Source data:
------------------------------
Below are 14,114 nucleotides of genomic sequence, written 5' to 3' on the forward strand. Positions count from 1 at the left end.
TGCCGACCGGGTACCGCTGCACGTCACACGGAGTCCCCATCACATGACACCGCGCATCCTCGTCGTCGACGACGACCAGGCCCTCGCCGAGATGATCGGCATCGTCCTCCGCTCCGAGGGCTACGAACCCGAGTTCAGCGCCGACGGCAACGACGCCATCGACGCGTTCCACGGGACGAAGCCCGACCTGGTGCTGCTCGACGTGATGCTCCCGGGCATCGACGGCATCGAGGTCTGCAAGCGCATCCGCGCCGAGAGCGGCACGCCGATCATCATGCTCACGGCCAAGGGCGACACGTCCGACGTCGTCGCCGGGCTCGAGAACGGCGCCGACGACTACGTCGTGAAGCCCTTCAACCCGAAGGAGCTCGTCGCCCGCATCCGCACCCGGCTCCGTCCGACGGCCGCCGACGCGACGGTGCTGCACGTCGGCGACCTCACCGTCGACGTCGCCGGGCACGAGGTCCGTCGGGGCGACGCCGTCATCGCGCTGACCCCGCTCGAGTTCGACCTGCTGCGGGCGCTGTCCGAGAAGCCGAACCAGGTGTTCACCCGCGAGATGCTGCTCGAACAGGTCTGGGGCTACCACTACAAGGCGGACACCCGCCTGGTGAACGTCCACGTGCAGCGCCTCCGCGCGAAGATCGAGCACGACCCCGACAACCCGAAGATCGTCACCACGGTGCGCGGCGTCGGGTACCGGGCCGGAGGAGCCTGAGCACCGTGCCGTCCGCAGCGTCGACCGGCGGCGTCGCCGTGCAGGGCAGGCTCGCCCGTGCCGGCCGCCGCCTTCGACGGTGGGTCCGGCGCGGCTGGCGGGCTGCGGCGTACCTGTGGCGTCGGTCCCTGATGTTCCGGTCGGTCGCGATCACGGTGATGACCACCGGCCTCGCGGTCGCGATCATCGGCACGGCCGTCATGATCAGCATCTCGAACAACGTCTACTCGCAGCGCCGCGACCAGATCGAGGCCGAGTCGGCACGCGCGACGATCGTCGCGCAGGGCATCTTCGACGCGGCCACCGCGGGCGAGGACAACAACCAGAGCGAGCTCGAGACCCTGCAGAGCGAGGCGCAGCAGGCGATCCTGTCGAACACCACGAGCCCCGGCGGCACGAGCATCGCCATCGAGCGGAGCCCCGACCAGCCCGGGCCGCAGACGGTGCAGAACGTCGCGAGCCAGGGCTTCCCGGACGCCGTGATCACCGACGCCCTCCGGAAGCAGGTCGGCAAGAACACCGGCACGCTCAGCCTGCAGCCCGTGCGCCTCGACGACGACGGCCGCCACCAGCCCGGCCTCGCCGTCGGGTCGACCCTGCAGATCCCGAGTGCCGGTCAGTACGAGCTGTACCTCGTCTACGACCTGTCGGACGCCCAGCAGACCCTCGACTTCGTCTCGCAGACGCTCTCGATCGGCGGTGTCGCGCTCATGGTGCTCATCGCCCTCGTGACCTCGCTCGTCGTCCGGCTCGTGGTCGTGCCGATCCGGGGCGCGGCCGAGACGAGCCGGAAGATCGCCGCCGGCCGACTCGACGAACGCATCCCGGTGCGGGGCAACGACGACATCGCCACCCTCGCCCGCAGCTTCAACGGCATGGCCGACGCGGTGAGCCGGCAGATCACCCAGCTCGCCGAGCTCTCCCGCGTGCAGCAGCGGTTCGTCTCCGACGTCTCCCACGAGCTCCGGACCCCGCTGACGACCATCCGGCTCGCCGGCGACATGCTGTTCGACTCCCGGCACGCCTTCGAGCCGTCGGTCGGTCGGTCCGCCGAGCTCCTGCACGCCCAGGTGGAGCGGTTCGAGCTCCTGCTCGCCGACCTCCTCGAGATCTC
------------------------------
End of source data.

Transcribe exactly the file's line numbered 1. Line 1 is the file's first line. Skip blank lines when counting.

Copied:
Below are 14,114 nucleotides of genomic sequence, written 5' to 3' on the forward strand. Positions count from 1 at the left end.